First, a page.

US Presidential Debates’ Great Unmentionable: Climate Change

No mention of global warming for the first time since Congress was briefed on the threat in 1988.

The New York Times via YouTube

The Pentagon ranks it as a national security threat and, left unchecked, climate change is expected to cost the US economy billions of dollars every year – and yet it has proved the great unmentionable of this election campaign.

Amid unprecedented melting of the Arctic summer sea ice, new temperature records in the US and a historic drought, the last of three presidential debates wound up on Monday night without Barack Obama or Mitt Romney ever uttering the words climate change.

It was the first time since 1988, the year Congress was first briefed on the emerging threat by the scientist James Hansen, that there had been no mention of climate change in an election debate.

The question cropped up in the vice-presidential encounter between the Republican Dan Quayle and the Democrat Lloyd Bentsen. Both agreed then it was time to act.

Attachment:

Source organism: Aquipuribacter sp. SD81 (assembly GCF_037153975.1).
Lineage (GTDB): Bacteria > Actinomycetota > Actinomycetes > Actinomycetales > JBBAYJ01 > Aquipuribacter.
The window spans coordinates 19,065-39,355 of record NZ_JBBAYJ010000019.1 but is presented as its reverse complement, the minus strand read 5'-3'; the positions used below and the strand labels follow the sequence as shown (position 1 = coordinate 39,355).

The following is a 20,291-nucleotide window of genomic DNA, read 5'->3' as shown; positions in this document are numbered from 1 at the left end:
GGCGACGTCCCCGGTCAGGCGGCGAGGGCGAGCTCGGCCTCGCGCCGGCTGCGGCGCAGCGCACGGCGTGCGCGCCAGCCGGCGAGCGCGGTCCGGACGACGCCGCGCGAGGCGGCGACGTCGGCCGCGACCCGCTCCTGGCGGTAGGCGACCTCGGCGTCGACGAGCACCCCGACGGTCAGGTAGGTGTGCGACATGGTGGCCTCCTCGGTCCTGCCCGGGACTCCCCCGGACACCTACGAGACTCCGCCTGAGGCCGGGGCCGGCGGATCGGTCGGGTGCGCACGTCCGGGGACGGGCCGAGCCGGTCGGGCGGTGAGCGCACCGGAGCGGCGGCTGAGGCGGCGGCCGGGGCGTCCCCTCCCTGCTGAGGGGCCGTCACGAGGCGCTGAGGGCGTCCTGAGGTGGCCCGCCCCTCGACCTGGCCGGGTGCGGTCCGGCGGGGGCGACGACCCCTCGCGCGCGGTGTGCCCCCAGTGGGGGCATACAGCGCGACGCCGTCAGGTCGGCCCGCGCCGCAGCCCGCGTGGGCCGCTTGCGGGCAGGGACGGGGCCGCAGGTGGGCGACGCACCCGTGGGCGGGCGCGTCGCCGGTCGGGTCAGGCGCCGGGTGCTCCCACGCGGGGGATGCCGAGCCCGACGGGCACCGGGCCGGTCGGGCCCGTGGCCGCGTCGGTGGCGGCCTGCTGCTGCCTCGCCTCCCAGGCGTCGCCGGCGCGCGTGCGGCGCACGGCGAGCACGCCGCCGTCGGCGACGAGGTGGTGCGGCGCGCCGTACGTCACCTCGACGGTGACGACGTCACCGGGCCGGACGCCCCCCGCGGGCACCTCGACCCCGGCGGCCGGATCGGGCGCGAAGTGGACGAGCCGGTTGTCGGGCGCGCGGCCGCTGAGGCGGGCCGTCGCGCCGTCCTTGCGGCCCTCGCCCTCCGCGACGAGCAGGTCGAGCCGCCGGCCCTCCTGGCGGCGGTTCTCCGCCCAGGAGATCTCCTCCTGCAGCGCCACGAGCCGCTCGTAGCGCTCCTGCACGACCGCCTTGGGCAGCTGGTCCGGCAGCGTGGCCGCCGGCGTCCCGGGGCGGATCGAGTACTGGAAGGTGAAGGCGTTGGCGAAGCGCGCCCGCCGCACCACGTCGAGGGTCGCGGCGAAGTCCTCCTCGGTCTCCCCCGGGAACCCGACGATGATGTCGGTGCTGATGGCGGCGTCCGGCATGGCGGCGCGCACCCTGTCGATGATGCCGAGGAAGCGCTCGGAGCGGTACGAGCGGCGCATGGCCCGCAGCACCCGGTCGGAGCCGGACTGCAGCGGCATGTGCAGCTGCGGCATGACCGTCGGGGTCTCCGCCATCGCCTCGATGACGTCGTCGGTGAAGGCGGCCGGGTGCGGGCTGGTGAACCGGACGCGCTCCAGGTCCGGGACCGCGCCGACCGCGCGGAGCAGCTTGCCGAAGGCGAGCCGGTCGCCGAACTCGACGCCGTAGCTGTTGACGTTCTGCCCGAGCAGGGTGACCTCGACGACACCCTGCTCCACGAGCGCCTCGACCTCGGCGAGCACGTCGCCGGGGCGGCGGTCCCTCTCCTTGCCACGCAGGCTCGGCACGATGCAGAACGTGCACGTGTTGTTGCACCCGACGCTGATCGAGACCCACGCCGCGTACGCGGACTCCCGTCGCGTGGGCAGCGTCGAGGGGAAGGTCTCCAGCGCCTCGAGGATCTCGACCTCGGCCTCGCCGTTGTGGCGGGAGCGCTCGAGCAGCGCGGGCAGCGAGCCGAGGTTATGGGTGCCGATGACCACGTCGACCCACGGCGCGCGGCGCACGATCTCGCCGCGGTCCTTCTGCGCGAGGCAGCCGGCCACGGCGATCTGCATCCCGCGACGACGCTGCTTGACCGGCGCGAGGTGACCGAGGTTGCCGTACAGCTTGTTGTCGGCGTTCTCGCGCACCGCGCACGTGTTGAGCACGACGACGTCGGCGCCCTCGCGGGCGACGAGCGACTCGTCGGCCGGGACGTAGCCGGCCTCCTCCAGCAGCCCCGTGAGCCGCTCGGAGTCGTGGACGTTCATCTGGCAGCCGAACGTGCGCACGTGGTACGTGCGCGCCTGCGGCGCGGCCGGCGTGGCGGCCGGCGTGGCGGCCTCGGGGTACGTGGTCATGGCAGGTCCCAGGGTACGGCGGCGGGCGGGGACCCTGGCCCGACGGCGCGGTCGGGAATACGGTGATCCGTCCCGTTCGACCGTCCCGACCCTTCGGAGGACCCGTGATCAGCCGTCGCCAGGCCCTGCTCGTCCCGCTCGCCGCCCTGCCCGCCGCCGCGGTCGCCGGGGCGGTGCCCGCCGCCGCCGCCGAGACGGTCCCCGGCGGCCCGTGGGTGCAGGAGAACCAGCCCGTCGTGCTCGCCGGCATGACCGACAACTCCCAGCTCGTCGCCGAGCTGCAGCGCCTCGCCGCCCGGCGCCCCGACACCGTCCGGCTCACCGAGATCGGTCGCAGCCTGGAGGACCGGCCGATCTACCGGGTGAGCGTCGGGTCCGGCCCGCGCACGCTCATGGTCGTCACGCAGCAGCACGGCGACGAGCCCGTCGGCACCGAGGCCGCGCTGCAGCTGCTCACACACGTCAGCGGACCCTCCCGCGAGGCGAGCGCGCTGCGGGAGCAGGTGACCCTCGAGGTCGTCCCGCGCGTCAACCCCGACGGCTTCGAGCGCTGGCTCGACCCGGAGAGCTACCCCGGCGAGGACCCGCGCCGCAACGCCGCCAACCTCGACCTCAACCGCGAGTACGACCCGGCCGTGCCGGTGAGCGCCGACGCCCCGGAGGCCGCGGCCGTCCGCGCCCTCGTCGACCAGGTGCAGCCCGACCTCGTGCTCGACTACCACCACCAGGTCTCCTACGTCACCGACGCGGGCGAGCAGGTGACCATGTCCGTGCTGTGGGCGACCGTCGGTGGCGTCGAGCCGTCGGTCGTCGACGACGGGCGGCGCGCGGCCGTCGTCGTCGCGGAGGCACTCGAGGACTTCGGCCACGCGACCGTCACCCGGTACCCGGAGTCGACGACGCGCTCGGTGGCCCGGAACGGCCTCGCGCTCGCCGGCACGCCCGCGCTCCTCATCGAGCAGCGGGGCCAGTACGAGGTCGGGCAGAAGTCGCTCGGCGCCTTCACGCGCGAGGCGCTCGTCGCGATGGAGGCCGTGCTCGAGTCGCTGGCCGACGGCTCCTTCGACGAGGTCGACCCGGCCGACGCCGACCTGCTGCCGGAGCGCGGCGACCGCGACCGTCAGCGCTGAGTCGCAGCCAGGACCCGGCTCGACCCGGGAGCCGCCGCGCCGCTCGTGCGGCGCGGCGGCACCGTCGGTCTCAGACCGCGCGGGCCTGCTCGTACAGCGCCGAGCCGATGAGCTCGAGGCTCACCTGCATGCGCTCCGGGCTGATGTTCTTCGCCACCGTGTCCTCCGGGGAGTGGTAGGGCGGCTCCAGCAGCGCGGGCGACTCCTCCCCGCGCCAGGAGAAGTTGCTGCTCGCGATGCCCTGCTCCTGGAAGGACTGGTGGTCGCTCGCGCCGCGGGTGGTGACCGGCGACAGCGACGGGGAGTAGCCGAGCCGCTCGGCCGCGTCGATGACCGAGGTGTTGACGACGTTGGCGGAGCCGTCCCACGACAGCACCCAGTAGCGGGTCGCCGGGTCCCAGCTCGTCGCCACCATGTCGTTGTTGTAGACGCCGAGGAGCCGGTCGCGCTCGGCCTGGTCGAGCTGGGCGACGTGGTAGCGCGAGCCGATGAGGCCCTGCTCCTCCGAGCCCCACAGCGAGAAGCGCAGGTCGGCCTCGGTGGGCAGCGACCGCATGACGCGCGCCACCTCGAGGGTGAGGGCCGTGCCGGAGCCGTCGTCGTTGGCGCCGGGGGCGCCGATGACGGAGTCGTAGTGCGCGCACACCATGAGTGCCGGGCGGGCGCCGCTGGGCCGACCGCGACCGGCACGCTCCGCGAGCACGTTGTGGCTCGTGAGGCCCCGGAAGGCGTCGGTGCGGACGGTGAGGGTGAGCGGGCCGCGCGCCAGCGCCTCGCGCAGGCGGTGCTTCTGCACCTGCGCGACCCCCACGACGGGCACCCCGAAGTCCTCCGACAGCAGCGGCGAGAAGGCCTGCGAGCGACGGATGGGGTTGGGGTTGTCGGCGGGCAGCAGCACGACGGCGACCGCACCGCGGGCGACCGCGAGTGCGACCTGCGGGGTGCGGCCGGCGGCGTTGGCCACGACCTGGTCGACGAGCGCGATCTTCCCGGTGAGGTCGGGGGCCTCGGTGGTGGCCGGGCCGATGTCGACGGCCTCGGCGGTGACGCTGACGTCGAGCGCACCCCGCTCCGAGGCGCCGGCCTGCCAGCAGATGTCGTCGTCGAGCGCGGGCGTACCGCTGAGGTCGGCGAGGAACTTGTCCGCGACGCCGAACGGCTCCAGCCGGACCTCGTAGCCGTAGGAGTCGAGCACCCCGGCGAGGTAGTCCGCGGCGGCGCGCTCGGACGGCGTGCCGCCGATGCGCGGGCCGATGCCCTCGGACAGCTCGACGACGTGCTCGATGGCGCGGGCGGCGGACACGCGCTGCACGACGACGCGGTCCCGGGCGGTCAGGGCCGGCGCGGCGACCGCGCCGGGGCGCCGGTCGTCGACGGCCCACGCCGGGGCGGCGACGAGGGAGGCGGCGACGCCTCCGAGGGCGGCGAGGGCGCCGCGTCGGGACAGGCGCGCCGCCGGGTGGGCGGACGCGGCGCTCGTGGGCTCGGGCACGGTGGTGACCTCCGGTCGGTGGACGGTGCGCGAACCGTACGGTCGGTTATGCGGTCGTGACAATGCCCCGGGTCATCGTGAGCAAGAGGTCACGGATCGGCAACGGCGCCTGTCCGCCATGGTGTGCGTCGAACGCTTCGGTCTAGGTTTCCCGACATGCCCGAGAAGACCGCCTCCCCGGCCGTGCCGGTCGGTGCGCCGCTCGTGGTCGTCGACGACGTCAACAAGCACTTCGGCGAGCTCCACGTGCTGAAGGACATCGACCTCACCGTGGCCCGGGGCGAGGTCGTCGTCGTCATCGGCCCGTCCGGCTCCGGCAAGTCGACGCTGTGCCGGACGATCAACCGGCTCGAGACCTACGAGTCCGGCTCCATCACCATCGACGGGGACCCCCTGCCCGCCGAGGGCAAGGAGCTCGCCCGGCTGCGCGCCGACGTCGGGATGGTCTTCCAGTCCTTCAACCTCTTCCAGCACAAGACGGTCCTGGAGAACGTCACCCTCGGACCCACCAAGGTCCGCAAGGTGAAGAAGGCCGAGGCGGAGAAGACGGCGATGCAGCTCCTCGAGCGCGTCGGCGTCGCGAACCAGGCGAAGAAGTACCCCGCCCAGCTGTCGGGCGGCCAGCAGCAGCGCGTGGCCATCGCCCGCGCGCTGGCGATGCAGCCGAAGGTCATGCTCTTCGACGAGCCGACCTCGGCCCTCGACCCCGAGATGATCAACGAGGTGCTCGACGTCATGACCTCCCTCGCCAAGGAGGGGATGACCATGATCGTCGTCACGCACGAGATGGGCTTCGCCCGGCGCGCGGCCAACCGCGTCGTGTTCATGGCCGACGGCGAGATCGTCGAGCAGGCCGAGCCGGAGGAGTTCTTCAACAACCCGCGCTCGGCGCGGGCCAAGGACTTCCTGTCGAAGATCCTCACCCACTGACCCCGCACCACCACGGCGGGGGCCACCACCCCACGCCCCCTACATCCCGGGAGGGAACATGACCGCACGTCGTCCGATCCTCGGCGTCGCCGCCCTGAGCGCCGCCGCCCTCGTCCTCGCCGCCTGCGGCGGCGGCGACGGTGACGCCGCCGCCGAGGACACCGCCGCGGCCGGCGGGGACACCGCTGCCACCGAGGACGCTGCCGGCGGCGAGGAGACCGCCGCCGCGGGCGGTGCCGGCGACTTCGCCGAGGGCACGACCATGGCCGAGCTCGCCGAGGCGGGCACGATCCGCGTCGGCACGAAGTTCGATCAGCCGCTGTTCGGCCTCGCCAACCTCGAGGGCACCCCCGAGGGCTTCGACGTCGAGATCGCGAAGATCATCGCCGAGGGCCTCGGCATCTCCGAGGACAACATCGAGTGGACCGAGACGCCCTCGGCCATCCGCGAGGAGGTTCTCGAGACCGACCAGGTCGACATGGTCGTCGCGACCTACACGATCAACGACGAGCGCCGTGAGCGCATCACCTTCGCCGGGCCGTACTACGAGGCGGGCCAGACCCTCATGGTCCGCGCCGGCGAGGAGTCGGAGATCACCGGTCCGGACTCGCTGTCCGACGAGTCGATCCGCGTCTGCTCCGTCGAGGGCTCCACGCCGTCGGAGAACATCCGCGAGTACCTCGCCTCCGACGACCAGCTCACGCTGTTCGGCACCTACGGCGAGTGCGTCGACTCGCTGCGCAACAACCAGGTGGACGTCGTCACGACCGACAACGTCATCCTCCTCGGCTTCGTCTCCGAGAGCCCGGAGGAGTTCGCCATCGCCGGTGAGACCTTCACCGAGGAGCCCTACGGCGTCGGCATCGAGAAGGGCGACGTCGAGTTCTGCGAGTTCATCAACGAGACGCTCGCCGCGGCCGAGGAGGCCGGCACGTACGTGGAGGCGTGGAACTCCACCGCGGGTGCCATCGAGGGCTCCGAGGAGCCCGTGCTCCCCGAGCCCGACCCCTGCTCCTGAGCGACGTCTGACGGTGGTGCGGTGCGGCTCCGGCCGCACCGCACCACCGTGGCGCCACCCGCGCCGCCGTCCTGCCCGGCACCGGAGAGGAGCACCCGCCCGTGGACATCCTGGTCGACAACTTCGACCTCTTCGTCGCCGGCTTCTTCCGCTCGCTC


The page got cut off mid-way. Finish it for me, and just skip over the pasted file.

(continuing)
But this year’s vice-presidential contenders, Joe Biden and Paul Ryan, also failed to mention climate change during their single encounter, making for a total of six hours of primetime television debate without a single reference to climate change.

The omission – or “climate silence” – has proved hugely frustrating to campaigners.

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The Climate Desk is a journalistic collaboration dedicated to exploring the impact—human, environmental, economic, political—of a changing climate. The partners are The Atlantic, Center for Investigative Reporting, Grist, The Guardian, Huffington Post, Mother Jones, Slate, and Wired.